Phase two of San Diego Gas & Electric’s plan to prevent wildfires in the backcountry will begin on Friday when dozens of critics and backers of the original proposal, which included shutting off the power in times of high fire danger, will meet with utility officials to look for common ground.
When the California Public Utilities Commission (PUC) rejected the shut-off plan last month, it ordered SDG&E to “make a good faith effort” to develop a new comprehensive fire prevention program in collaboration with those who would be affected. This process, which could be a long and contentious one, will kick off with a by-invitation-only meeting from 10 a.m. to 1:30 p.m. on Oct. 16 at the Four Points by Sheraton in San Diego.
SDG&E is calling the event “a stakeholder collaboration meeting to discuss fire prevention in the San Diego region.” It says that the purpose is “to ensure steady progress in reducing the fire hazard of overhead power lines” and to develop a “joint fire prevention program” that includes a cost-benefit analysis, a requirement mandated by the PUC.
Critics of the first plan contended that the benefits of shutting off power were far outweighed by the significant costs, burdens and risks that would be imposed.
The utility’s proposal to shut off power in dry, windy conditions was endorsed by some, such as the San Diego City Fire Fighters union and the San Diego City Council. It also received “conditional support” from the San Diego County Fire Chiefs Association.
However, the list of critics was long and varied, including water districts, schools, San Diego County Board of Supervisors, advocates for consumers and the disabled, rural activists, telephone and cable companies, ratepayer advocates at the PUC and U.S. Rep. Duncan Hunter.
Attorney Sophie Akins, who represents some of the shut-off opponents, including Ramona Municipal Water District, said she expects this first meeting to be “mainly procedural—establishing a framework for working with SDG&E.”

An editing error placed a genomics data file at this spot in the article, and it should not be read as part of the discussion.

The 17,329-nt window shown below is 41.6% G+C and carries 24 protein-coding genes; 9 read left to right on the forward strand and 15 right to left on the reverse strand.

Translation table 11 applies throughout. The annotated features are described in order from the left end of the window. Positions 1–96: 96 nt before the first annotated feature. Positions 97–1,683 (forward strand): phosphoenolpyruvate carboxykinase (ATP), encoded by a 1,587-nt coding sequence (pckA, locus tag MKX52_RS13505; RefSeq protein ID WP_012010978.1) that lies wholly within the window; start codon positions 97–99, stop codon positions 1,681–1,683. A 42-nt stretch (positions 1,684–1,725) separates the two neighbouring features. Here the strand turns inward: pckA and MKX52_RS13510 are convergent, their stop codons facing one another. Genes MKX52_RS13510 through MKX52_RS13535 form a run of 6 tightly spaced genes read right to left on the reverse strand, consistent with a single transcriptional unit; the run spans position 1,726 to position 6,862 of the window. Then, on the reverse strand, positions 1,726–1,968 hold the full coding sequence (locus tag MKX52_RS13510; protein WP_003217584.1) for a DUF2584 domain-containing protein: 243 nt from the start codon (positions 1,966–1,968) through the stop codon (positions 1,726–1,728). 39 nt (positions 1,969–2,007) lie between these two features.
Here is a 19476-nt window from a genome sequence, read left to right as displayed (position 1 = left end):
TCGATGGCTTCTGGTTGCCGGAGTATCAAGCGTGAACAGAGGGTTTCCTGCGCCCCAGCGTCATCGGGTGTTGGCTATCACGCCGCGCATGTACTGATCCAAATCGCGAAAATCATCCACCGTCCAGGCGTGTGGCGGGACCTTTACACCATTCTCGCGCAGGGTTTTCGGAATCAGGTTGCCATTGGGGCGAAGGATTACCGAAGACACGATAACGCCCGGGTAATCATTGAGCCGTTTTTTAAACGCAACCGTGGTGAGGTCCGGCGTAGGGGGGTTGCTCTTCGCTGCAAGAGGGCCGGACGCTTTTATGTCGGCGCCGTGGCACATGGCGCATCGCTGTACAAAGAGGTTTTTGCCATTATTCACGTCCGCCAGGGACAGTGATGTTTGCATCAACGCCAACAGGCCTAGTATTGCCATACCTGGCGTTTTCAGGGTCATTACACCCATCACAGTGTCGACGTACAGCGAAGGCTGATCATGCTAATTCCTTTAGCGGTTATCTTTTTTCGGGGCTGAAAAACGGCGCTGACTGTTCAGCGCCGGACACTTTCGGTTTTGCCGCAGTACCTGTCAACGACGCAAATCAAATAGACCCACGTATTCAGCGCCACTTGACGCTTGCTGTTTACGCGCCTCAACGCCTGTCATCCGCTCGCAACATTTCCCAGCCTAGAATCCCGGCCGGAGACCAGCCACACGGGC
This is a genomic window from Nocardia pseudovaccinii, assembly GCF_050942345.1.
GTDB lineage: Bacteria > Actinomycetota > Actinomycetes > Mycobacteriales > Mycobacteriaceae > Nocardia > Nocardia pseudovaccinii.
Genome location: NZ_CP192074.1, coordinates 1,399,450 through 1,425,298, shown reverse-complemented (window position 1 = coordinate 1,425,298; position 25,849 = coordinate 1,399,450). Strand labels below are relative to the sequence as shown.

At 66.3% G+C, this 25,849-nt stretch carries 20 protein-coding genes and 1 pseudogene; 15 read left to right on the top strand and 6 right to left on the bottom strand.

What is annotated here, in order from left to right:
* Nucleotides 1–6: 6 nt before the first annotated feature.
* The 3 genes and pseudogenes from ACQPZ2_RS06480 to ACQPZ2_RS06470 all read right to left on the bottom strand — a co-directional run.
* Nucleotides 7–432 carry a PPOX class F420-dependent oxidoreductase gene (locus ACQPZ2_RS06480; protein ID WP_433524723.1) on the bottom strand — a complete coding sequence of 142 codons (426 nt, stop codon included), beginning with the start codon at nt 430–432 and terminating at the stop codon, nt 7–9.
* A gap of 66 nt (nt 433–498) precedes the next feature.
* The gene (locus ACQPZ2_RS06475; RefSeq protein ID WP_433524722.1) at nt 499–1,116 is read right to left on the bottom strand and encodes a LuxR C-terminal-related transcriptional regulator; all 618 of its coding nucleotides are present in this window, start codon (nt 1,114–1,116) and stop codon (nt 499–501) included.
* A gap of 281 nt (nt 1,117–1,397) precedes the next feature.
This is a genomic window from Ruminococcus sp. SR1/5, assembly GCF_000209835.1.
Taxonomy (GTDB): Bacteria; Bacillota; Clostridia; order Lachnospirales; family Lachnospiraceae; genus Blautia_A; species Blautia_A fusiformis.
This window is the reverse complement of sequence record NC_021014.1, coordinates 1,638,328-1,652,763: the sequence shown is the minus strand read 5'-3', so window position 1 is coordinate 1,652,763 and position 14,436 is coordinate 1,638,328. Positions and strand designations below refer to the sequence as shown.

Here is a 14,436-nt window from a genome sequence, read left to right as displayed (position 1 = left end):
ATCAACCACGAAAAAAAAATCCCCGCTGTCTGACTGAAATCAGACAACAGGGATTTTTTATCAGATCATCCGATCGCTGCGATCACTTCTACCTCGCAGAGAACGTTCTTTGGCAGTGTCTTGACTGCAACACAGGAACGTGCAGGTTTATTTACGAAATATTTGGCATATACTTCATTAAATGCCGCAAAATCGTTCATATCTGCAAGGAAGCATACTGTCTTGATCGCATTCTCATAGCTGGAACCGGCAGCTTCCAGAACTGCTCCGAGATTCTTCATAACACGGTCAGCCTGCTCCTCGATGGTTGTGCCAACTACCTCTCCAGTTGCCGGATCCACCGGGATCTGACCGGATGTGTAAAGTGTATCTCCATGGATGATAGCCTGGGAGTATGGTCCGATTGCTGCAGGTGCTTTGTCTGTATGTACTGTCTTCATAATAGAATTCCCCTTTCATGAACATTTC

“I doubt that we will get into any substantive issues,” she said. “However, it will be interesting to see if their attitude has changed after their resounding defeat, and if they are going to be more collaborative.”
Although most of the critics are expected to attend Friday’s meeting, many of them remain skeptical, especially District 2 Supervisor Dianne Jacob, chair of the county board.
“If this meeting, or collaborative effort, is just a ruse to renew SDG&E’s already rejected shut-off plan, then I’m not interested,” she said.
However, she did agree to sit down with SDG&E and work together, while making it clear that “I don’t trust them.”
Ramona’s Diane Conklin of the Mussey Grade Road Alliance agrees that the utility “has not evidenced complete good faith in proceedings to date. However, that is not to say that they won’t in the future.”
Conklin will be attending the meeting with her husband, Joseph Mitchell, a physicist who has developed a framework for the type of cost-benefit analysis now being required by the PUC.
The town will also be represented by Ralph McIntosh, general manager of the Ramona water district and an opponent of the original shut-off plan.
Although he remains a bit leery, as well, McIntosh said, “We want to trust them to come up with something that is in everyone’s best interest.
“We want to work with them and we don’t need to be at odds over every issue,” he said. “If they can come up with a plan that works for everyone and doesn’t pass costs on, that’s good.
“But if they want to shift the costs to us and the residents of the backcountry, we’re not going to get anything resolved. We can’t go after our ratepayers and ask them for more money to pay for generators.”
McIntosh noted that in the 37 years he has been with the water district, there have been only two or three times when it was necessary to bring in emergency generators during fires.
“This has never been an issue,” he said. “Now they want to shut off power and create an issue.”